The South Dakota Supreme Court decision attached actually pre-dates the U.S. Circuit Court of Appeals decision yesterday by a couple of weeks, but comes to the same conclusion, and further adds language that no state may avoid application of the federal rule:

“[¶ 44.] In a CMS memorandum from Gale P. Arden, Director of Disabled and Elderly Health Programs Group at the Center for Medicaid and State Operations in Baltimore, the transfer penalty and pooled trust statutes at issue in this case were clarified. See Memorandum from Gale P. Arden to Jay Gavens, Acting Assoc. Regional Adm’r, Div. of Medicaid and Children’s Health (Apr. 14, 2008). In part, the memorandum stated:

Although a pooled trust may be established for beneficiaries of any age, funds placed in a pooled trust established for an individual age 65 or older may be subject to penalty as a transfer of assets for less than fair market value. When a person places funds in a trust, the person gives up ownership of the funds. Since the individual generally does not receive anything of comparable value in return, placing funds in a trust is usually a transfer for less than fair market value. The statute does provide an exception to imposing a transfer penalty for funds that are placed in a trust established for a disabled individual. However, only trusts established for a disabled individual 64 or younger are exempt from application of the transfer of assets penalty provisions ․

“Id. (emphasis added). CMS issued this memorandum because “it was brought to [its] attention that in many States individuals age 65 or older are establishing pooled trusts, but the States may not be applying the transfer of assets penalty provisions as required by statute.” Id. The memorandum explain[ed] that “[i]f States are allowing individuals age 65 or older to establish pooled trusts without applying the transfer of assets provisions, they are not in compliance with the statute. [F]ederal statute requires the application of the transfer rules in this situation; it [is] not a decision for each State to make.”8 Id.”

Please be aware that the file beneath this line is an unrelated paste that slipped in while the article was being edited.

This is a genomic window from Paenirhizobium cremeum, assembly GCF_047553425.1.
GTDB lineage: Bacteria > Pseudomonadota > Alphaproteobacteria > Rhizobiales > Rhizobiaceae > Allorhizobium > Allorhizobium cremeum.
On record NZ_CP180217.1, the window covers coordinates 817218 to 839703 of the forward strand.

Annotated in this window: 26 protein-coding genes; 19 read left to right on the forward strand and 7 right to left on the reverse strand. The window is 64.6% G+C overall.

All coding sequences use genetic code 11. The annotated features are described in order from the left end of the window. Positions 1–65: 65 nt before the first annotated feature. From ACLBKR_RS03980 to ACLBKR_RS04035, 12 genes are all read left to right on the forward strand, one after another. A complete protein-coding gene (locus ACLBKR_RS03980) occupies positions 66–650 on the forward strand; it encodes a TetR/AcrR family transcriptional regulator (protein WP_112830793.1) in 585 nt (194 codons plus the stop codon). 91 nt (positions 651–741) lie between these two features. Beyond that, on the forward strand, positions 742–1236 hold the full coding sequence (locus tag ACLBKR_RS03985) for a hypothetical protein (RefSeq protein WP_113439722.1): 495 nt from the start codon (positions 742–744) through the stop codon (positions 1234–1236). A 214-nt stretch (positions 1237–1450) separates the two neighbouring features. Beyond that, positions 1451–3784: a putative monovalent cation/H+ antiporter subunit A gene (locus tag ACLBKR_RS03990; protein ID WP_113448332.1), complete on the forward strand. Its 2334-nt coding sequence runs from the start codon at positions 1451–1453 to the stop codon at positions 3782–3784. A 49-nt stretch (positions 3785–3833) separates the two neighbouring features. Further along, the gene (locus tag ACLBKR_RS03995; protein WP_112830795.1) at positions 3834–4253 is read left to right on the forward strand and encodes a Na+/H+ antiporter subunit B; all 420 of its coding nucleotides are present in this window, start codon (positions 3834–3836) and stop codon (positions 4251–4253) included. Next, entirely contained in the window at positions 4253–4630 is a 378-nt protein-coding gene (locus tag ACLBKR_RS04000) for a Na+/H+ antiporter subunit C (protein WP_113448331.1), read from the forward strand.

The United State Circuit Court of Appeals for the Eight Circuit ruled today in Center v. Olson  that persons age 65 and over cannot place funds in a pooled trust without serving a penalty first.  This decision aligns Medicaid eligibility to the position that the Social Security Administration has taken with regard to maintaining SSI eligibility from the very first rules that come out in 1999.

To read the decision click HERE

Although the decision will impact elders seeking to transfer costs of nursing homes to state Medicaid agencies, it does not prevent disabled persons under age 65 from retaining SSI Disability and SSI-related Medicaid.  SSI payments switch automatically from "disabled" to "elderly" when the disabled individual has his or her 65th birthday.  Assets deposited into an individual or pooled Special Needs Trust prior to age 65 continue to be exempt and will not prevent SSI and SSI-related Medicaid eligibility.

We remain available to attorneys and individuals seeking assistance in attaining SSI and Medicaid eligibility and understanding how this decision may or may not affect them.  David@LillesandLaw.com (727) 330-7895.